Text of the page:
It’s easy to casually dismiss Sunday Miscellany as a cosy space where wistfulness regularly snuggles up to nostalgia.
A space where sentimentality and all things Alice Taylor-esque clasp hands before gambolling tweely through the rose-tinted fields.
I know it’s easy because I’ve done it myself. Dissed the show along said lines, I mean. But that was back in the spunky days of my sneering youth. Now? Well, now I find myself occasionally seduced (soothed might be a better word) by its miscellaneous charms.
A change in attitude that might just be down to the inexorable depletion of my spunk reserves (happens us all). Or maybe not. Maybe Sunday Miscellany was always good, and always spunky, and always there, waiting patiently and indulgently for me to cop on and change my tune. Which kind of makes it sound irritatingly like a smug “told-you-so” parent. Which it clearly isn’t. It being a childless radio programme and all.
Sunday’s special edition — produced to mark the 25th anniversary of the closure of the Arigna coal mines — featured “a selection of writings and music connected to the mines and to those who worked there”.
The first essay, by regular contributor Brian Leyden (who grew up in Arigna), opened with Leyden explaining how hard he still finds “giving directions to the Arigna Mining Experience” (a visitor centre built on the site of the defunct mine). When tourists ask the way to “the mining museum”, it’s harder still — that phrase painfully evoking images of industrial death.
The second piece, by Caroline Wynne (a “coal miner’s daughter”) was a more conventionally nostalgic and emotive childhood memoir. One that acknowledged the “long history of strife between miners and mine owners” while suggesting that “our small mine somehow avoided all of that”. More on that anon.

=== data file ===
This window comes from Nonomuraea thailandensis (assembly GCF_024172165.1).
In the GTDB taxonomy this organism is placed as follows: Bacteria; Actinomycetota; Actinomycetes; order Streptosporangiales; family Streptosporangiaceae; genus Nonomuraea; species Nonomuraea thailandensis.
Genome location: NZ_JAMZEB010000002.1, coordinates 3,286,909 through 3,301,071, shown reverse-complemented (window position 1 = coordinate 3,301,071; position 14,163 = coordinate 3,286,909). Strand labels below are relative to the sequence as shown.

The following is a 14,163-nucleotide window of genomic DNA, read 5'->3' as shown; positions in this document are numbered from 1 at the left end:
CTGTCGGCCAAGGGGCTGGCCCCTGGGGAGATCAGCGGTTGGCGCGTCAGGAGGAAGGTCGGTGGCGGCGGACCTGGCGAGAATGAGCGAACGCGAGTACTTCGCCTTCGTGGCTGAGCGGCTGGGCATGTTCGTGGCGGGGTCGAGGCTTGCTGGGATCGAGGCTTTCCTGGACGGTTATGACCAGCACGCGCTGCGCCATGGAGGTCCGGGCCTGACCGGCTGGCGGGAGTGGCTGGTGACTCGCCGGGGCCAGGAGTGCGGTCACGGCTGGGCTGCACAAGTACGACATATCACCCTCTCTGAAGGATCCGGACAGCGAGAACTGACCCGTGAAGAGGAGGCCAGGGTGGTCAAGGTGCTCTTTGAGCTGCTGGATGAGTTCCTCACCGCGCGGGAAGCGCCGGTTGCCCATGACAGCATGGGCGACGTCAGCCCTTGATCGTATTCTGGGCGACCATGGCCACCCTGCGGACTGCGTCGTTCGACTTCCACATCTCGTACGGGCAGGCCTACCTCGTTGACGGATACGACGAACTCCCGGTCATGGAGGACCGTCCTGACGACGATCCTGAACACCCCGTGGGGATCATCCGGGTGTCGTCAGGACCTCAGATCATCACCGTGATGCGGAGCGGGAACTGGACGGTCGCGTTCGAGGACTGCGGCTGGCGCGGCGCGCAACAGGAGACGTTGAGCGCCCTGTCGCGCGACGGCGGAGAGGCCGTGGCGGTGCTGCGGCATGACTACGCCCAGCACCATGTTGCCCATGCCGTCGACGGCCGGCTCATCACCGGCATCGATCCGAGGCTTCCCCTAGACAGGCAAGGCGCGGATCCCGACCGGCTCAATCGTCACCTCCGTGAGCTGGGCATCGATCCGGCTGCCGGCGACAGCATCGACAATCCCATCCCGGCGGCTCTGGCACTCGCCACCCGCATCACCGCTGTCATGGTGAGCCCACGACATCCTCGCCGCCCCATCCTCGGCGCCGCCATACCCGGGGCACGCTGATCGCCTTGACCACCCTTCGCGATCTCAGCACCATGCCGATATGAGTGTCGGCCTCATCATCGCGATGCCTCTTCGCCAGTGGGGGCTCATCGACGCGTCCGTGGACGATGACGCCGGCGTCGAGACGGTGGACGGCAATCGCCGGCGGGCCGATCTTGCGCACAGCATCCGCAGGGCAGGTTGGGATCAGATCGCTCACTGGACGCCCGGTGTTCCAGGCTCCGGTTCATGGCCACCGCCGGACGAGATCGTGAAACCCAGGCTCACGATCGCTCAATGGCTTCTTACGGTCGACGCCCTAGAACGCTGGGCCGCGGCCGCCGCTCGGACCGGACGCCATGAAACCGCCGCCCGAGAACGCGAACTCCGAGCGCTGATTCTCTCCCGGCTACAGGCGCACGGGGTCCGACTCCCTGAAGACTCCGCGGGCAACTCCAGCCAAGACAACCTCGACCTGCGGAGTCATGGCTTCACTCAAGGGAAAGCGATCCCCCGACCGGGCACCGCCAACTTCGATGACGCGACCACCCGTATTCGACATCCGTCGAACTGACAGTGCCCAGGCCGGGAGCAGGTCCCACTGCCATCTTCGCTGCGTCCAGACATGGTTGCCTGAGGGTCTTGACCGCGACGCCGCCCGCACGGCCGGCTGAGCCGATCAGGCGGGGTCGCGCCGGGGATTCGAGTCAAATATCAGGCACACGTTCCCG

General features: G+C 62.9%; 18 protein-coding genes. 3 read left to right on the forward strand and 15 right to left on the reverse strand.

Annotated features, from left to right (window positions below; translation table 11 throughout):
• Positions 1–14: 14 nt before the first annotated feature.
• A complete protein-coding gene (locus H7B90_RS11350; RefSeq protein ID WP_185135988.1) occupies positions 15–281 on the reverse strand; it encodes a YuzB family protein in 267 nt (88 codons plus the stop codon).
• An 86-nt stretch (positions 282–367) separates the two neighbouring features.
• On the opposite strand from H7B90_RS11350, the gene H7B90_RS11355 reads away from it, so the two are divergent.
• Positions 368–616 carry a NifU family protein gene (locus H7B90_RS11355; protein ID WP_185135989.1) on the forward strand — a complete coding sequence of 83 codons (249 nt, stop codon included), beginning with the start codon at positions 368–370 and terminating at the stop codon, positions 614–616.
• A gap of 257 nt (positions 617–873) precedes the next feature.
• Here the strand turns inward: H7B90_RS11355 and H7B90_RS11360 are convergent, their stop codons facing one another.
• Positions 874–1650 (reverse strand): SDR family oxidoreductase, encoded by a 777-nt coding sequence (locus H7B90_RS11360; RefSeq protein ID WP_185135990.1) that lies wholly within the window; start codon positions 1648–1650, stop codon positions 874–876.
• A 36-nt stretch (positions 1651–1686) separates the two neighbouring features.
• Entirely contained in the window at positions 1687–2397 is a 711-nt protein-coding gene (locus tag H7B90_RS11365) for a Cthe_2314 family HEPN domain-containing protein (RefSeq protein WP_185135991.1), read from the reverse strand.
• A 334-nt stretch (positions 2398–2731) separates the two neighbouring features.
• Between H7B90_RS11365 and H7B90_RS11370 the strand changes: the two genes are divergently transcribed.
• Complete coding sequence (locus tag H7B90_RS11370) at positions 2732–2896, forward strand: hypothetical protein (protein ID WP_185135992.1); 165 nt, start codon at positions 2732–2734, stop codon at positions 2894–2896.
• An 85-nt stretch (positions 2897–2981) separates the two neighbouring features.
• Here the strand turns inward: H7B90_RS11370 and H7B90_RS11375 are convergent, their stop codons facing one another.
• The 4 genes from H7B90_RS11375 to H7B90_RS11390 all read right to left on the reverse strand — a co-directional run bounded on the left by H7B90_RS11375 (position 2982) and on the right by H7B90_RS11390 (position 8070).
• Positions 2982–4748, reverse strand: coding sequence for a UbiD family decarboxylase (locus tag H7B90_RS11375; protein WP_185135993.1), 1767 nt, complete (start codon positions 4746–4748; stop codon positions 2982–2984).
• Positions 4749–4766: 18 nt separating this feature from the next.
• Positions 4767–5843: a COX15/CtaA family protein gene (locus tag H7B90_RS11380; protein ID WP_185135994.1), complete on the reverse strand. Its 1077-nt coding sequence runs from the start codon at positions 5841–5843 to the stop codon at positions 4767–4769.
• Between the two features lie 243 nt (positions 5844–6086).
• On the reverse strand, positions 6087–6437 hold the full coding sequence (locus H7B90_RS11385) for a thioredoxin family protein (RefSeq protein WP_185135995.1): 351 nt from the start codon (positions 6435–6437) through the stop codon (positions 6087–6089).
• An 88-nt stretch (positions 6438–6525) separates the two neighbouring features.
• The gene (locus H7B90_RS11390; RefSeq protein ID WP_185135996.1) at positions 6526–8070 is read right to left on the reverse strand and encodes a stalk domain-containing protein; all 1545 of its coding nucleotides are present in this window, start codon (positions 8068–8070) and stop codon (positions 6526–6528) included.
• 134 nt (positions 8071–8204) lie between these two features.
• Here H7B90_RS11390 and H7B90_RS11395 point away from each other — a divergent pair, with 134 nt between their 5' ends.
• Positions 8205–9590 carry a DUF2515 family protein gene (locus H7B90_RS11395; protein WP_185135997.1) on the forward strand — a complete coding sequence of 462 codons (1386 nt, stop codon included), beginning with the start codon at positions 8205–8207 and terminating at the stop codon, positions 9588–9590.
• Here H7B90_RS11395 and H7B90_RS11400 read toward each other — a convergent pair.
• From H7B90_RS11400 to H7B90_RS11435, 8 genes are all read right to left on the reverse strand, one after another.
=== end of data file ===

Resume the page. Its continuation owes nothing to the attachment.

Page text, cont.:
Charlie McGettigan (pictured left) contributed both a tune (Life of a Miner) and an essay (the splendidly titled My Life in Power) to the show. The latter recalling his days as “the clerical officer at the Arigna coal-burning power station” and the “characters” he worked with. Pleasant enough stuff that found Sunday Miscellany drifting comfortably into its comfort zone.
A welcome edge was introduced by Yvonne Woods, who spoke warmly of “the pillars” of her “childhood world”. The local women who were, Woods said, “as indispensable to us and to the community as the coal mines”. Women whose work went “largely unrecognised”. Women who “had no downtime”. Women who never got to enjoy “afternoons of minerly camaraderie” in the local pub.
Best, however, was left to last. With Vincent Woods reflecting on his 2009 radio documentary The Long Strike, which examined Arigna’s “bitter strike” of “40 years earlier”. A strike that, said Woods, created “deep division” and “cracked the community”.
Woods (whose uncle was a strike leader) spoke of “250 men and their families struggling to survive... without wages, without work”. He spoke of a “local clergy” who “sided with the mine owners”. The parish priest, after calling to Woods’ grandmother and denouncing her son as a communist, asked her to persuade him to “call off the strike”.
“Devout and all as she was,” said Woods, “she ran him.”
Woods’ uncle, who died earlier this year spitting up “deep black mucus” in hospital, “never set foot in the mining museum”.
“The true story,” Woods concluded, “was too hard to warrant reminding of it.”
Sunday Miscellany, RTE Radio 1, Sunday